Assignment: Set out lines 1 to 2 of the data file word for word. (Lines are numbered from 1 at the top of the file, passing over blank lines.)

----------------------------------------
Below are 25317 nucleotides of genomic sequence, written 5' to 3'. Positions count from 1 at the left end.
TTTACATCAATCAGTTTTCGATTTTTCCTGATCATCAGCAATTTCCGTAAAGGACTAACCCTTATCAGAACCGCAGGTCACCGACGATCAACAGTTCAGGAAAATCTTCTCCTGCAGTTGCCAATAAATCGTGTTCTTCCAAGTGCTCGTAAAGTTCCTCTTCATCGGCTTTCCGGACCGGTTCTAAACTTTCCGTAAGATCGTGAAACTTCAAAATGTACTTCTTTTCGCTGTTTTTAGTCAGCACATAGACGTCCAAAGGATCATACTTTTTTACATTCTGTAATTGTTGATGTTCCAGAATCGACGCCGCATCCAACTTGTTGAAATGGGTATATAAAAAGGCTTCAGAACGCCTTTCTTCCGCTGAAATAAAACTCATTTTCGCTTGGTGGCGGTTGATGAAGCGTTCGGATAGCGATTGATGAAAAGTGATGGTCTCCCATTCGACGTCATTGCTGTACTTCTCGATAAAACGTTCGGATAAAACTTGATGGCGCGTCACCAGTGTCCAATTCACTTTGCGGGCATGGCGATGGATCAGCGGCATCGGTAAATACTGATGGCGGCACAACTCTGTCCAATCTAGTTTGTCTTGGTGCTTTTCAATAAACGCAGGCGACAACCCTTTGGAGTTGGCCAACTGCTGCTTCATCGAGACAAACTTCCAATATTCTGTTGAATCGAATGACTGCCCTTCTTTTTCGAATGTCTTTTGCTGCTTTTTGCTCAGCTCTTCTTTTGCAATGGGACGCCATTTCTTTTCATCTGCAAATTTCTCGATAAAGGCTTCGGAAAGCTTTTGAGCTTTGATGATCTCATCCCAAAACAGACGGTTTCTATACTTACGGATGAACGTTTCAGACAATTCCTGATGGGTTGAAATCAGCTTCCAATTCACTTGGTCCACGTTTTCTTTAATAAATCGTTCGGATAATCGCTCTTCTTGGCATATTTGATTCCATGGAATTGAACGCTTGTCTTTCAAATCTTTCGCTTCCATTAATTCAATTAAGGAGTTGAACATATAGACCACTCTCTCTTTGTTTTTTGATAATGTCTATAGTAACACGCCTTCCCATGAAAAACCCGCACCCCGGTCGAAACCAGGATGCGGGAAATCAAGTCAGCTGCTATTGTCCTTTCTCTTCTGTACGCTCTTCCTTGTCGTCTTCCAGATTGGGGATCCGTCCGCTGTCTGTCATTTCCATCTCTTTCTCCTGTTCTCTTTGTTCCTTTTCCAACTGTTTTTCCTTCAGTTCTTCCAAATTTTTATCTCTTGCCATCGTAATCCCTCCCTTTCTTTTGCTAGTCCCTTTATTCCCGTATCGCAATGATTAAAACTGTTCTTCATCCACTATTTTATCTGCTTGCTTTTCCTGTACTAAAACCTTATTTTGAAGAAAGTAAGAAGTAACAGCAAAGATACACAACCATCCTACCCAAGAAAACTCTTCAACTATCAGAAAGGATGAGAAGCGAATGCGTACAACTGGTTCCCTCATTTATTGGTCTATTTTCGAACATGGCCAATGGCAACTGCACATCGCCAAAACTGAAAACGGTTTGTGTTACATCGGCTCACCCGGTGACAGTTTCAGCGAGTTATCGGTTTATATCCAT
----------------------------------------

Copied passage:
Below are 25317 nucleotides of genomic sequence, written 5' to 3'. Positions count from 1 at the left end.
TTTACATCAATCAGTTTTCGATTTTTCCTGATCATCAGCAATTTCCGTAAAGGACTAACCCTTATCAGAACCGCAGGTCACCGACGATCAACAGTTCAGGAAAATCTTCTCCTGCAGTTGCCAATAAATCGTGTTCTTCCAAGTGCTCGTAAAGTTCCTCTTCATCGGCTTTCCGGACCGGTTCTAAACTTTCCGTAAGATCGTGAAACTTCAAAATGTACTTCTTTTCGCTGTTTTTAGTCAGCACATAGACGTCCAAAGGATCATACTTTTTTACATTCTGTAATTGTTGATGTTCCAGAATCGACGCCGCATCCAACTTGTTGAAATGGGTATATAAAAAGGCTTCAGAACGCCTTTCTTCCGCTGAAATAAAACTCATTTTCGCTTGGTGGCGGTTGATGAAGCGTTCGGATAGCGATTGATGAAAAGTGATGGTCTCCCATTCGACGTCATTGCTGTACTTCTCGATAAAACGTTCGGATAAAACTTGATGGCGCGTCACCAGTGTCCAATTCACTTTGCGGGCATGGCGATGGATCAGCGGCATCGGTAAATACTGATGGCGGCACAACTCTGTCCAATCTAGTTTGTCTTGGTGCTTTTCAATAAACGCAGGCGACAACCCTTTGGAGTTGGCCAACTGCTGCTTCATCGAGACAAACTTCCAATATTCTGTTGAATCGAATGACTGCCCTTCTTTTTCGAATGTCTTTTGCTGCTTTTTGCTCAGCTCTTCTTTTGCAATGGGACGCCATTTCTTTTCATCTGCAAATTTCTCGATAAAGGCTTCGGAAAGCTTTTGAGCTTTGATGATCTCATCCCAAAACAGACGGTTTCTATACTTACGGATGAACGTTTCAGACAATTCCTGATGGGTTGAAATCAGCTTCCAATTCACTTGGTCCACGTTTTCTTTAATAAATCGTTCGGATAATCGCTCTTCTTGGCATATTTGATTCCATGGAATTGAACGCTTGTCTTTCAAATCTTTCGCTTCCATTAATTCAATTAAGGAGTTGAACATATAGACCACTCTCTCTTTGTTTTTTGATAATGTCTATAGTAACACGCCTTCCCATGAAAAACCCGCACCCCGGTCGAAACCAGGATGCGGGAAATCAAGTCAGCTGCTATTGTCCTTTCTCTTCTGTACGCTCTTCCTTGTCGTCTTCCAGATTGGGGATCCGTCCGCTGTCTGTCATTTCCATCTCTTTCTCCTGTTCTCTTTGTTCCTTTTCCAACTGTTTTTCCTTCAGTTCTTCCAAATTTTTATCTCTTGCCATCGTAATCCCTCCCTTTCTTTTGCTAGTCCCTTTATTCCCGTATCGCAATGATTAAAACTGTTCTTCATCCACTATTTTATCTGCTTGCTTTTCCTGTACTAAAACCTTATTTTGAAGAAAGTAAGAAGTAACAGCAAAGATACACAACCATCCTACCCAAGAAAACTCTTCAACTATCAGAAAGGATGAGAAGCGAATGCGTACAACTGGTTCCCTCATTTATTGGTCTATTTTCGAACATGGCCAATGGCAACTGCACATCGCCAAAACTGAAAACGGTTTGTGTTACATCGGCTCACCCGGTGACAGTTTCAGCGAGTTATCGGTTTATATCCAT